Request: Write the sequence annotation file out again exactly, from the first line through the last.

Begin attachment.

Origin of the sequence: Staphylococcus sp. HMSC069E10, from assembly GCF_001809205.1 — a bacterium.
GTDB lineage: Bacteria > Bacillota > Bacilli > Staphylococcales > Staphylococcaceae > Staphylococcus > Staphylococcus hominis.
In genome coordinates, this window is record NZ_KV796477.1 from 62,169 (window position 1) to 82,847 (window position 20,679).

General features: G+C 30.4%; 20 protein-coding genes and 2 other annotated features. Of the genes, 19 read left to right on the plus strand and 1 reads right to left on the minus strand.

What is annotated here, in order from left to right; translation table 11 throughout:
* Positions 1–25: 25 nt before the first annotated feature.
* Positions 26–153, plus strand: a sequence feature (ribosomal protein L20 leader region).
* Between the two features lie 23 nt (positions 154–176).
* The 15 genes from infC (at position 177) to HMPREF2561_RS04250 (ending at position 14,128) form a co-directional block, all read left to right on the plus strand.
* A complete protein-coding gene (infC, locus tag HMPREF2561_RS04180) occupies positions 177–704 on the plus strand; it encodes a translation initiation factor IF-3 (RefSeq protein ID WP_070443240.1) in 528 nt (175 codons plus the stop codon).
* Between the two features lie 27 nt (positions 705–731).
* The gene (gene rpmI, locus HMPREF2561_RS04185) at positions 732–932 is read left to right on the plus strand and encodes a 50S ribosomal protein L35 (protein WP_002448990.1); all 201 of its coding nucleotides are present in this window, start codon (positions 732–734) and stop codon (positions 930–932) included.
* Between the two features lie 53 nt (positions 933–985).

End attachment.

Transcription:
Origin of the sequence: Staphylococcus sp. HMSC069E10, from assembly GCF_001809205.1 — a bacterium.
GTDB lineage: Bacteria > Bacillota > Bacilli > Staphylococcales > Staphylococcaceae > Staphylococcus > Staphylococcus hominis.
In genome coordinates, this window is record NZ_KV796477.1 from 62,169 (window position 1) to 82,847 (window position 20,679).

General features: G+C 30.4%; 20 protein-coding genes and 2 other annotated features. Of the genes, 19 read left to right on the plus strand and 1 reads right to left on the minus strand.

What is annotated here, in order from left to right; translation table 11 throughout:
* Positions 1–25: 25 nt before the first annotated feature.
* Positions 26–153, plus strand: a sequence feature (ribosomal protein L20 leader region).
* Between the two features lie 23 nt (positions 154–176).
* The 15 genes from infC (at position 177) to HMPREF2561_RS04250 (ending at position 14,128) form a co-directional block, all read left to right on the plus strand.
* A complete protein-coding gene (infC, locus tag HMPREF2561_RS04180) occupies positions 177–704 on the plus strand; it encodes a translation initiation factor IF-3 (RefSeq protein ID WP_070443240.1) in 528 nt (175 codons plus the stop codon).
* Between the two features lie 27 nt (positions 705–731).
* The gene (gene rpmI, locus HMPREF2561_RS04185) at positions 732–932 is read left to right on the plus strand and encodes a 50S ribosomal protein L35 (protein WP_002448990.1); all 201 of its coding nucleotides are present in this window, start codon (positions 732–734) and stop codon (positions 930–932) included.
* Between the two features lie 53 nt (positions 933–985).